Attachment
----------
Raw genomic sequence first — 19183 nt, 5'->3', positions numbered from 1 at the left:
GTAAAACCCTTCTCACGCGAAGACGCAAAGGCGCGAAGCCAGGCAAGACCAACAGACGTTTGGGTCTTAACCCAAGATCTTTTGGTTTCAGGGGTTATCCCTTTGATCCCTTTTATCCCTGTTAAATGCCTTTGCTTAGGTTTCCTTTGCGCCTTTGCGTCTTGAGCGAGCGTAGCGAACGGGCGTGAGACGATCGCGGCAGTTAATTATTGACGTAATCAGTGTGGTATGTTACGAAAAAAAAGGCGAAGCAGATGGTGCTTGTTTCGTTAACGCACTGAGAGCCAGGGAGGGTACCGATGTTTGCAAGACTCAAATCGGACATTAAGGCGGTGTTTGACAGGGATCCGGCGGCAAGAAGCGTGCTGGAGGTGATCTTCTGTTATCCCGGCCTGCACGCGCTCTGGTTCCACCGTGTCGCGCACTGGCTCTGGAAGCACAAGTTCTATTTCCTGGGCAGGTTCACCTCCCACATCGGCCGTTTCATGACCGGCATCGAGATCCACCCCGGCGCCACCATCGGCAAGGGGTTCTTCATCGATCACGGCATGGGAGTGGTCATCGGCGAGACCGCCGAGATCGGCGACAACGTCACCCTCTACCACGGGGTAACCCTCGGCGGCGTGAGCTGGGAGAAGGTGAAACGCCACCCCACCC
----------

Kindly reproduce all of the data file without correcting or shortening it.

Raw genomic sequence first — 19183 nt, 5'->3', positions numbered from 1 at the left:
GTAAAACCCTTCTCACGCGAAGACGCAAAGGCGCGAAGCCAGGCAAGACCAACAGACGTTTGGGTCTTAACCCAAGATCTTTTGGTTTCAGGGGTTATCCCTTTGATCCCTTTTATCCCTGTTAAATGCCTTTGCTTAGGTTTCCTTTGCGCCTTTGCGTCTTGAGCGAGCGTAGCGAACGGGCGTGAGACGATCGCGGCAGTTAATTATTGACGTAATCAGTGTGGTATGTTACGAAAAAAAAGGCGAAGCAGATGGTGCTTGTTTCGTTAACGCACTGAGAGCCAGGGAGGGTACCGATGTTTGCAAGACTCAAATCGGACATTAAGGCGGTGTTTGACAGGGATCCGGCGGCAAGAAGCGTGCTGGAGGTGATCTTCTGTTATCCCGGCCTGCACGCGCTCTGGTTCCACCGTGTCGCGCACTGGCTCTGGAAGCACAAGTTCTATTTCCTGGGCAGGTTCACCTCCCACATCGGCCGTTTCATGACCGGCATCGAGATCCACCCCGGCGCCACCATCGGCAAGGGGTTCTTCATCGATCACGGCATGGGAGTGGTCATCGGCGAGACCGCCGAGATCGGCGACAACGTCACCCTCTACCACGGGGTAACCCTCGGCGGCGTGAGCTGGGAGAAGGTGAAACGCCACCCCACCC